These two sides have amassed 14 titles between them in the history of the competition, four of which have come in the last ten years alone. Yet, the Merengues and the Merseysiders have not met once since the tournament was re-branded the UEFA Champions League. In fact, you’d have to go all the way back to the 1981 European Cup final, which the Reds won 1-0, for their last ever competitive meeting.

It’s not too surprising, though, considering both clubs have had such contrasting fortunes over time. Madrid, after winning the title three times in a span of five years between 1998 and 2002, have never come close again to making another final.

Liverpool, on the other hand, have won it once, made two finals and one semi-final in the last four years since Rafa Benitez took charge of the Anfield hot-seat back in June 2004.

You can understand then why the Spaniards – from both camps, mind you – have been so anxious to build-up the contest by voicing their strong opinions and predictions for the match. Rafael van der Vaart lit the spark when he trumpeted that Liverpool have every reason to be afraid of Madrid.

But Reds goalkeeper, Pepe Reina responded by saying there’s absolutely nothing for his side to fear. In riposte, Blancos defenders, Pepe and Sergio Ramos boomed that they were optimistic of eliminating their English rivals, who retorted with their own show of confidence from Xabi Alonso and Reina again.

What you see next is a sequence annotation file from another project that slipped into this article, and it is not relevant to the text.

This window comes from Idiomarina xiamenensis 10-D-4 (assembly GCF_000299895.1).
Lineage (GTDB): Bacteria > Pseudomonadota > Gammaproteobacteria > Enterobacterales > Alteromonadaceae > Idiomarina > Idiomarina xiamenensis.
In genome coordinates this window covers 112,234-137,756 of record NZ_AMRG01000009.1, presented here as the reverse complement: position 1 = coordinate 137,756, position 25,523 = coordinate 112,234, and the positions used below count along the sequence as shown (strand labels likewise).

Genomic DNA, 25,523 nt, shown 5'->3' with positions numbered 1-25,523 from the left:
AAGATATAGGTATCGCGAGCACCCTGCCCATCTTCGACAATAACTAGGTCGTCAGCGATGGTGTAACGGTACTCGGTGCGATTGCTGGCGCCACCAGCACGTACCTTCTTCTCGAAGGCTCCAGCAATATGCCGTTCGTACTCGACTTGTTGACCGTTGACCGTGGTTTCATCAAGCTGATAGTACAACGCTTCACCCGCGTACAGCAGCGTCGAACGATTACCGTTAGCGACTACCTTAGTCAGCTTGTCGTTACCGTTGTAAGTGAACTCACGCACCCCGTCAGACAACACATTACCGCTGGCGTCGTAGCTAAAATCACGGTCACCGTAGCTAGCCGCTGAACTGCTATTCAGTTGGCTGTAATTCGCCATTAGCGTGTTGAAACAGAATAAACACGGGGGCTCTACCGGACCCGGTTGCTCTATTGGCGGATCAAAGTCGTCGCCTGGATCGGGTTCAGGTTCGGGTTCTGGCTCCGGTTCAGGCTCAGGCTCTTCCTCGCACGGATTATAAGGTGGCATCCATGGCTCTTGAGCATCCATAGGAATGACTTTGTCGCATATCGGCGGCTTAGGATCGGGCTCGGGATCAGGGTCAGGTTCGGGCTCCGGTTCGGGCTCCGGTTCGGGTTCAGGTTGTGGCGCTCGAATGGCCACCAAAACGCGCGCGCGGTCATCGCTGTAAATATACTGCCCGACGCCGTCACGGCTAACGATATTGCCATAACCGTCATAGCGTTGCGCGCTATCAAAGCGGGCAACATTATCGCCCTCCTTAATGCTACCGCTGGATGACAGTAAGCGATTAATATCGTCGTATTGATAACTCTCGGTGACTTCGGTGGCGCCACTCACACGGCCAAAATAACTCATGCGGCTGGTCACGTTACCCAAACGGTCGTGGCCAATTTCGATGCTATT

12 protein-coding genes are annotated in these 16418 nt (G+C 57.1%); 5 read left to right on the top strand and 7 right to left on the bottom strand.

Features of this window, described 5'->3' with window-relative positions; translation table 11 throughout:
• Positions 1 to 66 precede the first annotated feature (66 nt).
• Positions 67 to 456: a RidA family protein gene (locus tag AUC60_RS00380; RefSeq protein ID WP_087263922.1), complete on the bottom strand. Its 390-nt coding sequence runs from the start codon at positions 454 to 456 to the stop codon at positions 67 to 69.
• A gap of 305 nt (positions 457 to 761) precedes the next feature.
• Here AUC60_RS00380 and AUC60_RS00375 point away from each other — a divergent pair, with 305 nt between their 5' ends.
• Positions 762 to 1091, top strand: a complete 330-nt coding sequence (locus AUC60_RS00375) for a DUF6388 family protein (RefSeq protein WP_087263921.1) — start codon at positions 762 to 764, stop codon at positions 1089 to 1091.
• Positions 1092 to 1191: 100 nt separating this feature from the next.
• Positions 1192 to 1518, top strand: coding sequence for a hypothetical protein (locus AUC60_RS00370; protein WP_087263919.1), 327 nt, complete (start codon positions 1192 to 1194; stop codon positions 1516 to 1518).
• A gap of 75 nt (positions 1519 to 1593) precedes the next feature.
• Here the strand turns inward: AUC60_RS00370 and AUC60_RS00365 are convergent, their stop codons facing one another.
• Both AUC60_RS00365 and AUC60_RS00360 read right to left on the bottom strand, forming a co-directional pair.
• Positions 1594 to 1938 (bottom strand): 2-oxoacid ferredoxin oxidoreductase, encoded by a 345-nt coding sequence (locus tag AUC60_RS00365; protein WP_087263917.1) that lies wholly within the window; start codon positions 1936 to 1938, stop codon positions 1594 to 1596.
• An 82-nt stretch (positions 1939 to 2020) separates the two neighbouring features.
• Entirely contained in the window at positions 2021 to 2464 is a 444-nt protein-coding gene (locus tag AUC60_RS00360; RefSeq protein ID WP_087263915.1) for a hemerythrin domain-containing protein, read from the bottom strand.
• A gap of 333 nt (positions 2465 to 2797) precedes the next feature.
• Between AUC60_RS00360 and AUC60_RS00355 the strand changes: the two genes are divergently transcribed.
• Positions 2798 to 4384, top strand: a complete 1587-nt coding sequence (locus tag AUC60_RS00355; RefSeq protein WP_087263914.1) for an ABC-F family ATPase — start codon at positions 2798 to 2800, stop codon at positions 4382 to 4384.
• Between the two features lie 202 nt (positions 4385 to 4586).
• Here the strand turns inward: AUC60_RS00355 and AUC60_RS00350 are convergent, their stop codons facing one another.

On paper, it would seem that there’s nothing to choose from between these two. But upon closer inspection, perhaps Madrid are the slight favourites. Perhaps Liverpool should be afraid.

1. Red Hot At the Right Time

If this encounter were to take place two months ago, the Red Army would not have hesitated to put their money and their mortgage on their Liverpool side going through to the quarter-finals. And the Madrid faithful probably would, too.

But things have changed dramatically since the turn of the year. Never mind that Benitez’s boys have been in sputtering form or that they have been struggling for consistency, Madrid have simply been in an irresistible hot streak. Nine wins in a row (ten in their last 11 games in all competitions), 25 goals scored, 10 of which came in the last game and a half, and more satisfyingly, conceding just four times.